We therefore see the DSC from 4pm on Christmas Day and have them until NYD. DP and I have a Christmas Day with our 2 girls on the 25th and a second on the 26th, with presents and lunch on both days. It's ace. We can fit family in over the following week.

I think courts are more likely to agree contact over Christmas as per your suggestion. However, I can sympathise with your ex whilst knowing you'll suffer the same in 2018. However as your DS gets older he'll be able to tolerate the journey and family visitors better. Can a short-term compromise be reached?

Keep talking and hopefully you'll find some common ground.

RyanStartedTheFire Thu 21-Dec-17 12:04:18

We therefore see the DSC from 4pm on Christmas Day and have them until NYD
I have a similar arrangement with my ex. This year he has actually offered to change it to bedtime on Christmas and him having Boxing Day as his day. I do pretty much all of the work, I wouldn't be happy to not see my child at all on Christmas Day. Can you not stay local and have your family come to you?

CaptainCorellisBigToe Thu 21-Dec-17 12:12:09

I’ll be lynched but i think it’s cruel to allow a mother wake up without her child on Christmas morning. Believe me I’m usually Mrs equal rights etc and a couple of years ago I’d have been outraged by my own post but I’ve seen in 99.9% of cases the mother usually puts in more work throughout the year.

araiwa Thu 21-Dec-17 12:13:09

Stick to your agreement

Wallywobbles Thu 21-Dec-17 12:19:46

I hate splitting Xmas day. It makes for a shit day for all. Especially the kids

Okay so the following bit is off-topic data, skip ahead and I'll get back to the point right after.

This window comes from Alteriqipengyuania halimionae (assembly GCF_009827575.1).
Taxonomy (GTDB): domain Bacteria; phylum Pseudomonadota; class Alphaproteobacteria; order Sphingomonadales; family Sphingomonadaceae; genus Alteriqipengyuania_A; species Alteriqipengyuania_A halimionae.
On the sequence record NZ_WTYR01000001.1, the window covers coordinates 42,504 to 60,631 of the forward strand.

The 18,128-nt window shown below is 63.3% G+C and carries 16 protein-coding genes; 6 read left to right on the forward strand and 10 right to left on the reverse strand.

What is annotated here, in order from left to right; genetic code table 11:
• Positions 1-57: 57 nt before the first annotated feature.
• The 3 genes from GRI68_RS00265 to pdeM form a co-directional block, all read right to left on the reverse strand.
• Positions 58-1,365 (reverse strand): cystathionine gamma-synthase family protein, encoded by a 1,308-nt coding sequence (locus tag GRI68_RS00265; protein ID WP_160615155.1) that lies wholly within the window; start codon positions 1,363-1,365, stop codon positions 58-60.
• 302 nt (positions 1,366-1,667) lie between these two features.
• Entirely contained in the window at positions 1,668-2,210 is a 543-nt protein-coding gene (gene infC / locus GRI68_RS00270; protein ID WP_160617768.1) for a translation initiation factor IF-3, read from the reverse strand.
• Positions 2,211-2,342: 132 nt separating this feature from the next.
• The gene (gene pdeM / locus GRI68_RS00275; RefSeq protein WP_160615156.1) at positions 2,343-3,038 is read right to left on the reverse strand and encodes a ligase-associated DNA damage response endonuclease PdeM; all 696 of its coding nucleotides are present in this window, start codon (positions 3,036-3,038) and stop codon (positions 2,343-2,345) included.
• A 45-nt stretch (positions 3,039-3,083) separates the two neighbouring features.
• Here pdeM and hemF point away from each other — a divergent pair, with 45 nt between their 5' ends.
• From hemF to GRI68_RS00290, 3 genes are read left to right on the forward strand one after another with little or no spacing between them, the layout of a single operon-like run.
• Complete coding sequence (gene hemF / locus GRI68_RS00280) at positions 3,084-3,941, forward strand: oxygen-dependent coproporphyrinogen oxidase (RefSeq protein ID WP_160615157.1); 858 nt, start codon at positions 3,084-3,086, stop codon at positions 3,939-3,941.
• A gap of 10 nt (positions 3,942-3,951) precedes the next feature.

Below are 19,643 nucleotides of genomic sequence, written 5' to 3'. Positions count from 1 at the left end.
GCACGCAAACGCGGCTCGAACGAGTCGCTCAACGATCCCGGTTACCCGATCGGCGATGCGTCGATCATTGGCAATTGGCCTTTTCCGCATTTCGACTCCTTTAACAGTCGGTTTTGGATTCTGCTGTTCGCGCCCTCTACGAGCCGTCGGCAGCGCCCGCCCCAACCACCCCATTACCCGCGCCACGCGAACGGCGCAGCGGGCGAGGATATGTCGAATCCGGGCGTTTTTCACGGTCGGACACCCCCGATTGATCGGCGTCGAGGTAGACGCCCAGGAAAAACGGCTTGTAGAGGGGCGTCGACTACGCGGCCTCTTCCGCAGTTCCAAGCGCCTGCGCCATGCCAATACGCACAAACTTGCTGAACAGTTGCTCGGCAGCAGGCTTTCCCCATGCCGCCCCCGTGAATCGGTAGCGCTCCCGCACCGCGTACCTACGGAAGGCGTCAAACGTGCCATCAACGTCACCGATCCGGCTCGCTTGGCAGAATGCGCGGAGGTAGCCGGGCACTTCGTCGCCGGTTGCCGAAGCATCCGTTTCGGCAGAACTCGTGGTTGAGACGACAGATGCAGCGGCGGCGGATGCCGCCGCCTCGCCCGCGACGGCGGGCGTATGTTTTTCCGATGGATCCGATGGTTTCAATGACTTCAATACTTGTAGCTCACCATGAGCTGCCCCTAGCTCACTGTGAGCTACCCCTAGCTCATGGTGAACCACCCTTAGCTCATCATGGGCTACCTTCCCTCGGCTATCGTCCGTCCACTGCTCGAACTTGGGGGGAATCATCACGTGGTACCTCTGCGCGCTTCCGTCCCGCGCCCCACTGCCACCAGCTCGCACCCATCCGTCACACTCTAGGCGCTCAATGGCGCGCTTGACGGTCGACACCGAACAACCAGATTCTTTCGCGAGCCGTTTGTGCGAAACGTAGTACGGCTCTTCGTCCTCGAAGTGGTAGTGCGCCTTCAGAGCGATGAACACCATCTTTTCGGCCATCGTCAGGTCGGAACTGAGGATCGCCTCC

Wide0penSpace Thu 21-Dec-17 12:20:09

I agree with the above posters. I have my son for the majority of the time, (except every other weekend) I do all the school runs and ferrying about to after school clubs, parties, mates houses etc. I want him on Christmas Day too!

He goes to his Dad on Boxing Day morning and stays there until the 27th. They have another Christmas Day effectively on Boxing Day, with presents, meal and grandparents over. It suits us all this way.

WishingOnABar Thu 21-Dec-17 12:20:33

Your way he gets two Christmases so I think from his pov would be better, a long car journey on Christmas day is never enjoyable. Assuming your op means that whoever gets him on his birthday doesn’t get him on Christmas is a fair compromise.

As an aside my parents separated when I was 12 and detested each other, but we continued to have Christmas day together at mums house because of this exact scenario. Is it an option to put differences aside for one day a year or is this just not possible?

jaimelannistersgoldenhand Thu 21-Dec-17 12:20:39

My kids are older and I live about 50 mins from ex. Splitting the day works well for us as the children see both parents. We alternate 23rd/24th and 26th/27th.

However I think your arguments are valid. It's very last minute and your child won't be as excited at 2pm Xmas Day as he was at 9am.
But then again that's an adult concern- there is lots that he will enjoy during the second half of Xmas Day smile

It is unfair that she wants all Xmas mornings but at the end of the day it all depends on whether or not you're willing to risk ruining your good co-parenting relationship with your ex. (You know her best )